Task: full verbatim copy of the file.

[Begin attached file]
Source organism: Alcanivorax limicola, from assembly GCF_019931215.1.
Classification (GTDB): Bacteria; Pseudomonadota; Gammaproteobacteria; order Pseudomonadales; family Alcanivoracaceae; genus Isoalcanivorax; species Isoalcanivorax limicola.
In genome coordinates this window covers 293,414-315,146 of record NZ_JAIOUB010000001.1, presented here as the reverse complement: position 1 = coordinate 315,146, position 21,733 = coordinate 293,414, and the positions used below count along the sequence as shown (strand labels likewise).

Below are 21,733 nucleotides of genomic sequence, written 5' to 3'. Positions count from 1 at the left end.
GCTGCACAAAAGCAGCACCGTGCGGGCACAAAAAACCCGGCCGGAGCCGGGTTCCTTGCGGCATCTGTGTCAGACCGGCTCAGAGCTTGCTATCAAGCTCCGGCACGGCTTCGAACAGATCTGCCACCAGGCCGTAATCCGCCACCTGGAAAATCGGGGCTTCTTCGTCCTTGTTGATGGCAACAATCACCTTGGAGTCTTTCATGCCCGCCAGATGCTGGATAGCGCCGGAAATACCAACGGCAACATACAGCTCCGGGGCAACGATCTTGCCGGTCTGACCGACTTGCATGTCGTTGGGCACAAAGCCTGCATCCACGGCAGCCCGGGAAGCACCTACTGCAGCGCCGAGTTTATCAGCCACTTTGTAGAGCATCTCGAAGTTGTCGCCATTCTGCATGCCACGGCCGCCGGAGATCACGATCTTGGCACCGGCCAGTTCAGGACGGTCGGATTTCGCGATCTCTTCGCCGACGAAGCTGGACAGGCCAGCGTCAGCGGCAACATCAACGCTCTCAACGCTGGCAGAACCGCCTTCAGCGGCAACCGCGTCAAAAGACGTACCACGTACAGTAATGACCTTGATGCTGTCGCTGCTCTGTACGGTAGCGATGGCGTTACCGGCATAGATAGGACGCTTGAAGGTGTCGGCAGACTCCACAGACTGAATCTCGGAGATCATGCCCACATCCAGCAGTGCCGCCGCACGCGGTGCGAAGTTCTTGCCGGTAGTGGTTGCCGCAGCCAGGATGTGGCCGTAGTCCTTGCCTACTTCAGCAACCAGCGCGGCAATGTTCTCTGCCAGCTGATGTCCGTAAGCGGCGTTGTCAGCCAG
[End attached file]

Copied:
Source organism: Alcanivorax limicola, from assembly GCF_019931215.1.
Classification (GTDB): Bacteria; Pseudomonadota; Gammaproteobacteria; order Pseudomonadales; family Alcanivoracaceae; genus Isoalcanivorax; species Isoalcanivorax limicola.
In genome coordinates this window covers 293,414-315,146 of record NZ_JAIOUB010000001.1, presented here as the reverse complement: position 1 = coordinate 315,146, position 21,733 = coordinate 293,414, and the positions used below count along the sequence as shown (strand labels likewise).

Below are 21,733 nucleotides of genomic sequence, written 5' to 3'. Positions count from 1 at the left end.
GCTGCACAAAAGCAGCACCGTGCGGGCACAAAAAACCCGGCCGGAGCCGGGTTCCTTGCGGCATCTGTGTCAGACCGGCTCAGAGCTTGCTATCAAGCTCCGGCACGGCTTCGAACAGATCTGCCACCAGGCCGTAATCCGCCACCTGGAAAATCGGGGCTTCTTCGTCCTTGTTGATGGCAACAATCACCTTGGAGTCTTTCATGCCCGCCAGATGCTGGATAGCGCCGGAAATACCAACGGCAACATACAGCTCCGGGGCAACGATCTTGCCGGTCTGACCGACTTGCATGTCGTTGGGCACAAAGCCTGCATCCACGGCAGCCCGGGAAGCACCTACTGCAGCGCCGAGTTTATCAGCCACTTTGTAGAGCATCTCGAAGTTGTCGCCATTCTGCATGCCACGGCCGCCGGAGATCACGATCTTGGCACCGGCCAGTTCAGGACGGTCGGATTTCGCGATCTCTTCGCCGACGAAGCTGGACAGGCCAGCGTCAGCGGCAACATCAACGCTCTCAACGCTGGCAGAACCGCCTTCAGCGGCAACCGCGTCAAAAGACGTACCACGTACAGTAATGACCTTGATGCTGTCGCTGCTCTGTACGGTAGCGATGGCGTTACCGGCATAGATAGGACGCTTGAAGGTGTCGGCAGACTCCACAGACTGAATCTCGGAGATCATGCCCACATCCAGCAGTGCCGCCGCACGCGGTGCGAAGTTCTTGCCGGTAGTGGTTGCCGCAGCCAGGATGTGGCCGTAGTCCTTGCCTACTTCAGCAACCAGCGCGGCAATGTTCTCTGCCAGCTGATGTCCGTAAGCGGCGTTGTCAGCCAG